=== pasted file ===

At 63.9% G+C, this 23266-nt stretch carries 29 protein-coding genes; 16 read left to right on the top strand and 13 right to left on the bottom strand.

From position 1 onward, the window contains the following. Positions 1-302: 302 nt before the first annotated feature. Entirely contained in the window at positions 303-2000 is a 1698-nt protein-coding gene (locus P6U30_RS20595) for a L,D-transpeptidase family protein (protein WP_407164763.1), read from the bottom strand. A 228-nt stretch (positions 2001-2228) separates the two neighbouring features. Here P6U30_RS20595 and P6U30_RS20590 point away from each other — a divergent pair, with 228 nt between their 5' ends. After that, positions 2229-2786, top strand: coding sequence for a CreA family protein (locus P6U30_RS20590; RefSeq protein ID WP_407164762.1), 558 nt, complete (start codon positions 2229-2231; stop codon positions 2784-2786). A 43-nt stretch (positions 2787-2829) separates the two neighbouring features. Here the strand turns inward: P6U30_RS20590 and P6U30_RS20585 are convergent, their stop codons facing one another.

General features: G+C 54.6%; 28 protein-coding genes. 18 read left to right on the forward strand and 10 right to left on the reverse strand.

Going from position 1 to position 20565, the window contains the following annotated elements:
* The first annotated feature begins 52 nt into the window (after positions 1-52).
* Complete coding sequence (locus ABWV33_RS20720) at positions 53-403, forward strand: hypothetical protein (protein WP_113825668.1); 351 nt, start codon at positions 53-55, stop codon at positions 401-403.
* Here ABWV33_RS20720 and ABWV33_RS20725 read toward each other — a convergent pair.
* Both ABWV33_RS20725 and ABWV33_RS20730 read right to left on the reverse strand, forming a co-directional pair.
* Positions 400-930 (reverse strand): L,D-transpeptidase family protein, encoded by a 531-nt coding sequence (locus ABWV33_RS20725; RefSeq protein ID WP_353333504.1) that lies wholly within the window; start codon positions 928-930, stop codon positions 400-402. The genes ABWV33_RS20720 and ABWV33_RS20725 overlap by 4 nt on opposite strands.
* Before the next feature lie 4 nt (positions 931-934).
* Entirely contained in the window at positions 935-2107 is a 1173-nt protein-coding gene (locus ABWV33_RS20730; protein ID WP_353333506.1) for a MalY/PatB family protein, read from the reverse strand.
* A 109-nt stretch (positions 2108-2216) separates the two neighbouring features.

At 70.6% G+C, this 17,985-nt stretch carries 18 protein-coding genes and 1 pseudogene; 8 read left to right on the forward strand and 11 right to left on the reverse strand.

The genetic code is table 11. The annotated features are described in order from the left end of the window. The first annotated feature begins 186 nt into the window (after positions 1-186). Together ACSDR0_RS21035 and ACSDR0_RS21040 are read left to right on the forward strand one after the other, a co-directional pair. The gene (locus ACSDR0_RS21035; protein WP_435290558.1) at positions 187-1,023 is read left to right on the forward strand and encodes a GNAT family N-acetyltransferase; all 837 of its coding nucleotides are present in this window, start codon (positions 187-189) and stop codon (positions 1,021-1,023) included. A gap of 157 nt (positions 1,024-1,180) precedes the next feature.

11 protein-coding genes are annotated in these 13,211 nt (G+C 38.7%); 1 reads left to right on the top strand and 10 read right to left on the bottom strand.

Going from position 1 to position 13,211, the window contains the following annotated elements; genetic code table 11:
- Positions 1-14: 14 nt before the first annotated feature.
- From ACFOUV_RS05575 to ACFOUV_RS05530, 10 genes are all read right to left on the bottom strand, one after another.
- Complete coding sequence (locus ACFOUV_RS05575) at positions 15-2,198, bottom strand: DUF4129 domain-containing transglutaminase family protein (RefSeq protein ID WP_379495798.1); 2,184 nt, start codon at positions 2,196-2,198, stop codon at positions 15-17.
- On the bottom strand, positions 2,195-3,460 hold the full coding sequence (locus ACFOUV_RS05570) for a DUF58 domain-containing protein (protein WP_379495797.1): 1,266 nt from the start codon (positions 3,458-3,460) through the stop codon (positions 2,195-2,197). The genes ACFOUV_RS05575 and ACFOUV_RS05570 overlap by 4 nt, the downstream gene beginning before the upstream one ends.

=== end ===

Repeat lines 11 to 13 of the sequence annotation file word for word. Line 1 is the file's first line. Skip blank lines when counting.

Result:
* Entirely contained in the window at positions 935-2107 is a 1173-nt protein-coding gene (locus ABWV33_RS20730; protein ID WP_353333506.1) for a MalY/PatB family protein, read from the reverse strand.
* A 109-nt stretch (positions 2108-2216) separates the two neighbouring features.

At 70.6% G+C, this 17,985-nt stretch carries 18 protein-coding genes and 1 pseudogene; 8 read left to right on the forward strand and 11 right to left on the reverse strand.